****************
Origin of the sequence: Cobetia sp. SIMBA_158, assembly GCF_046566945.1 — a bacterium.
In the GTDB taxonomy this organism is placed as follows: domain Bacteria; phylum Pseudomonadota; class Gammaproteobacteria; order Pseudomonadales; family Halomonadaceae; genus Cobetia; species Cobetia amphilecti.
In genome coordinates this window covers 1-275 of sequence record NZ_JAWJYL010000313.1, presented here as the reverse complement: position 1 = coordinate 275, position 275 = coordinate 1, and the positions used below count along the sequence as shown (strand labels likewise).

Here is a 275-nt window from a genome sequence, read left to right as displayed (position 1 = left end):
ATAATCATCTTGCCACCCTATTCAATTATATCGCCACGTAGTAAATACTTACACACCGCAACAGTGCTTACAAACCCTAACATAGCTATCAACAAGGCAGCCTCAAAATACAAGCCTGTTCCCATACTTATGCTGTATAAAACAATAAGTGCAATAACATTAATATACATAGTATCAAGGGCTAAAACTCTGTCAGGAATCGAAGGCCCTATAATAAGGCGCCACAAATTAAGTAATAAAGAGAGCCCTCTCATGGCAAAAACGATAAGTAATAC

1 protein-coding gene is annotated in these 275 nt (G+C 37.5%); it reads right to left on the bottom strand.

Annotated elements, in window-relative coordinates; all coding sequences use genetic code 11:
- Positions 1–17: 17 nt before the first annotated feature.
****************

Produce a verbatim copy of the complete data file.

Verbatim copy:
Origin of the sequence: Cobetia sp. SIMBA_158, assembly GCF_046566945.1 — a bacterium.
In the GTDB taxonomy this organism is placed as follows: domain Bacteria; phylum Pseudomonadota; class Gammaproteobacteria; order Pseudomonadales; family Halomonadaceae; genus Cobetia; species Cobetia amphilecti.
In genome coordinates this window covers 1-275 of sequence record NZ_JAWJYL010000313.1, presented here as the reverse complement: position 1 = coordinate 275, position 275 = coordinate 1, and the positions used below count along the sequence as shown (strand labels likewise).

Here is a 275-nt window from a genome sequence, read left to right as displayed (position 1 = left end):
ATAATCATCTTGCCACCCTATTCAATTATATCGCCACGTAGTAAATACTTACACACCGCAACAGTGCTTACAAACCCTAACATAGCTATCAACAAGGCAGCCTCAAAATACAAGCCTGTTCCCATACTTATGCTGTATAAAACAATAAGTGCAATAACATTAATATACATAGTATCAAGGGCTAAAACTCTGTCAGGAATCGAAGGCCCTATAATAAGGCGCCACAAATTAAGTAATAAAGAGAGCCCTCTCATGGCAAAAACGATAAGTAATAC

1 protein-coding gene is annotated in these 275 nt (G+C 37.5%); it reads right to left on the bottom strand.

Annotated elements, in window-relative coordinates; all coding sequences use genetic code 11:
- Positions 1–17: 17 nt before the first annotated feature.